Retrofitting in small plant rooms
The replacement commercial boiler sector offers big market opportunities but is not always as simple as you might first think. Peter Gammon describes the potential difficulties and looks at how old systems and small spaces need not always be a problem.
A quick statistic for you — there are over two million non-residential energy-guzzling buildings in the UK that contribute 17% of the UK’s emissions. I don’t want to bang on too much about Government targets to reduce emissions, but it’s a simple fact that improving energy efficiency in our existing building stock has become a hot topic.
Many of the existing commercial buildings in question will use floor-standing gas boilers for their heating and hot-water services, so it’s likely the demand for replacement boilers over the next few years will be fairly high. However, many properties don’t have generous plant rooms. Instead the boilers are often located in cramped rooms not designed for purpose, giving system designers a major headache when it comes to replacing the boiler plant.
Let’s consider a typical scenario that system designers regularly encounter.
A listed building requires the complete heating and hot-water system to be replaced, but the current boilers are 30-year-old standard-type appliances, butted up next to one another. Furthermore, with small footprints, they have been installed in what can only be described as a glorified cleaning cupboard!
To say this is a little inconvenient would be an understatement, but such situations are becoming more and more common, so having the right solution is critical to an effective and energy-efficient retrofit.
However, there are often a couple of hurdles to overcome first.
The first is the Δt system design conditions (i.e. the boiler flow/return temperatures).
Condensing boilers are typically designed to operate with a Δt of 20 K, whereas the standard type commonly installed in the UK have traditionally operated at an 11 K Δt with flow and return temperatures of 82/71°C.
In new builds, using condensing boilers poses very few problems, but when it comes to retrofitting them into a system based on traditional design practices, there still appears to be some uncertainty in the industry. And that’s because it’s very easy to innocently overlook differences between the existing system and the requirements of the replacement boiler. Taking these factors into account at the planning stage can help eliminate potential problems.
One option available to system designers is to use a low-loss header. This provides the ‘convertor element’ and allows traditional load circuit design conditions to be accommodated. The low-loss header is employed as the interface between the boilers and the system, but it can also be used as a blending device.
Another common issue encountered when retrofitting boilers in older buildings is the footprint of the older original units compared to their condensing boiler counterparts. Although the original boilers were usually inefficient and on their last legs, they provided the required system output from a small footprint. However, when it comes to replacing them with modern condensing versions, it can be difficult to fulfil the output from the same space. Generally, condensing boilers not only require a larger floor area, but in many cases they also need side access with added clearance for maintenance purposes. In some tight spaces, such as a listed building’s plant room, this simply isn’t possible.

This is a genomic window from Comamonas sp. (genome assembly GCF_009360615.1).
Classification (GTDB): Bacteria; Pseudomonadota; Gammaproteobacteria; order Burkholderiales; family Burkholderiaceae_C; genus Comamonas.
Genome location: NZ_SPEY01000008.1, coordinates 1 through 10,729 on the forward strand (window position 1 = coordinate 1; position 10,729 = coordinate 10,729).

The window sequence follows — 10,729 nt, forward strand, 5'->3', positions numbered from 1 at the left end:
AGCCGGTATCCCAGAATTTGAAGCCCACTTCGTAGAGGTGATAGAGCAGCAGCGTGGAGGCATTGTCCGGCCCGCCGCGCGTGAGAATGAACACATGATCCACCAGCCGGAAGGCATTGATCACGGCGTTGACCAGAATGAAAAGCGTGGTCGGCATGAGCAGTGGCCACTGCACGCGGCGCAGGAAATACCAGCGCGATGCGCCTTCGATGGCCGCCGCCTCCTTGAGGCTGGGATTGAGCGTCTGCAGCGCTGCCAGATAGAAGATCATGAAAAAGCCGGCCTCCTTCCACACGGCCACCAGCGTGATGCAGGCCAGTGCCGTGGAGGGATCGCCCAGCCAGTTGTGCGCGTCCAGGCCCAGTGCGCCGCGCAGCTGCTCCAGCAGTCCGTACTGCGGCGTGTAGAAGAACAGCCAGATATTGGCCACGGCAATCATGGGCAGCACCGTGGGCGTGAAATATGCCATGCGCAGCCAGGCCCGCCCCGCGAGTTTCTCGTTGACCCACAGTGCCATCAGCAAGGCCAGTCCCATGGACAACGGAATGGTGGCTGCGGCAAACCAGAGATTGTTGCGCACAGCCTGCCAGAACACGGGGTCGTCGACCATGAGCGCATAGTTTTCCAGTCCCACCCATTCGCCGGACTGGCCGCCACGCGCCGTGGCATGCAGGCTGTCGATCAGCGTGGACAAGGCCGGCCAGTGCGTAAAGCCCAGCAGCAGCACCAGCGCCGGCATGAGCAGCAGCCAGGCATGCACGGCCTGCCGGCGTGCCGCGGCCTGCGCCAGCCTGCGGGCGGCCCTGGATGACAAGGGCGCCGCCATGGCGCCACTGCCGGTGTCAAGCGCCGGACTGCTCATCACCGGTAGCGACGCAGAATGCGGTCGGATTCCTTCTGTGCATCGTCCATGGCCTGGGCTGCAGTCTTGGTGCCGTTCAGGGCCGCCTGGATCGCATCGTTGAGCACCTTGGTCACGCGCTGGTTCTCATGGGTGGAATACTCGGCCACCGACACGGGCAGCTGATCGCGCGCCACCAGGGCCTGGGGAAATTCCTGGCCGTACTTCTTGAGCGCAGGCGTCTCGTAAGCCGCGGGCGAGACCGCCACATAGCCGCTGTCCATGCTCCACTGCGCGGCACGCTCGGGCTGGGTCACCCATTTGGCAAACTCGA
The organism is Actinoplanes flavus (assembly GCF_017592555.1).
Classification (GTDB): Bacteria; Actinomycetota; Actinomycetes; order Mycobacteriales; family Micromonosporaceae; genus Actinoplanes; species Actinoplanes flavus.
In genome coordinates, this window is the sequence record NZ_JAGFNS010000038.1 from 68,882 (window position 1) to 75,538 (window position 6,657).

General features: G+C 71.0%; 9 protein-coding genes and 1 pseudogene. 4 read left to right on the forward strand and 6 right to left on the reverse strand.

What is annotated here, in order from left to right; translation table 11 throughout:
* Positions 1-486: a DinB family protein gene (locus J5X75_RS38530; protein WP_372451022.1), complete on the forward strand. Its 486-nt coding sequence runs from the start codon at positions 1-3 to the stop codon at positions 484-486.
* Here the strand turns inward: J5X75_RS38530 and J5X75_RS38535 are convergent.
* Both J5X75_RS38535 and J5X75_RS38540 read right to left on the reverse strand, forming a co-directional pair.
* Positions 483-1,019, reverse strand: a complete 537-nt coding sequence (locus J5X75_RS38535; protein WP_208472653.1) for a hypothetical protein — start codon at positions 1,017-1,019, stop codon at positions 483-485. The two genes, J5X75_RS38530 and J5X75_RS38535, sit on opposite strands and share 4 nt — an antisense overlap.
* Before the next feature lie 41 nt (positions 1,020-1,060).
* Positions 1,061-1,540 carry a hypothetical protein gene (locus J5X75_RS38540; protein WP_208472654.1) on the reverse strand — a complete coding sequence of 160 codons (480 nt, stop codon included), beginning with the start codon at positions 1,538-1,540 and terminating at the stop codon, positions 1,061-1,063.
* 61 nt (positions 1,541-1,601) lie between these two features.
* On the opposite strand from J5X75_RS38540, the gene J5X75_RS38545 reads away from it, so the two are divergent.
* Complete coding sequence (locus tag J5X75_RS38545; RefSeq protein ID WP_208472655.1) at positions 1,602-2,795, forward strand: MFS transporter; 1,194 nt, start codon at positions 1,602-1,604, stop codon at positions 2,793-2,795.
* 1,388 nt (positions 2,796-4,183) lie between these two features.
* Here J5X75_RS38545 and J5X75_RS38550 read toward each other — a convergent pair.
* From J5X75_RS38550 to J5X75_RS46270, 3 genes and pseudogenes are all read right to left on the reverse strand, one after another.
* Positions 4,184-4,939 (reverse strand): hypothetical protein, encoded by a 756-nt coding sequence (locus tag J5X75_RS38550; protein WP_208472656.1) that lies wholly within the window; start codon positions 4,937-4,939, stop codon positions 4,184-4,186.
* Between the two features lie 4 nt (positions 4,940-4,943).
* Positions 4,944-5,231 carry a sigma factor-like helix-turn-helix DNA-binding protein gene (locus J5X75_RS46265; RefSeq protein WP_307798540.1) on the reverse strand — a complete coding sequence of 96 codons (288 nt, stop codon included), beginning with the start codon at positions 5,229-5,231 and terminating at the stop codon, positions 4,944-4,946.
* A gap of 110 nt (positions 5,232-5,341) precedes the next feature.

To overcome these potential problems, boiler manufacturers have heavily invested in designing appliances that still produce the desired higher outputs but are more suited to tighter spaces and don’t need side clearance.
To use MHS Boilers as an example, the ADI-NOx boiler range has been specifically designed to solve the difficulties of limited space. With the help of a clever heat-exchanger design, the ADI-NOx range can provide outputs of up to 905 kW whilst occupying a floor area of just 1.2 m2 — perfect for that glorified cleaning cupboard! The design also enables appliances to be butted close together to utilise floor space. These boilers can also operate directly with a Δt of 10 to 15 K, as well as producing exceptionally low emissions.
Replacing an old appliance with a high-performance high-efficiency version is a real win-win situation. Not only is it sensible engineering, it also removes the headache of fulfilling the demand expected from the system output in a confined space.
But what’s most important to remember is that in just over 35 years, emissions from commercial buildings will have to be dramatically reduced, and one of the easiest ways to achieve this goal is by replacing aging inefficient boiler plant. Using modern, high-efficiency and low-emission products will inevitably go some way to hitting those tough targets ahead of us all.
Peter Gammon is technical manager with MHS Boilers.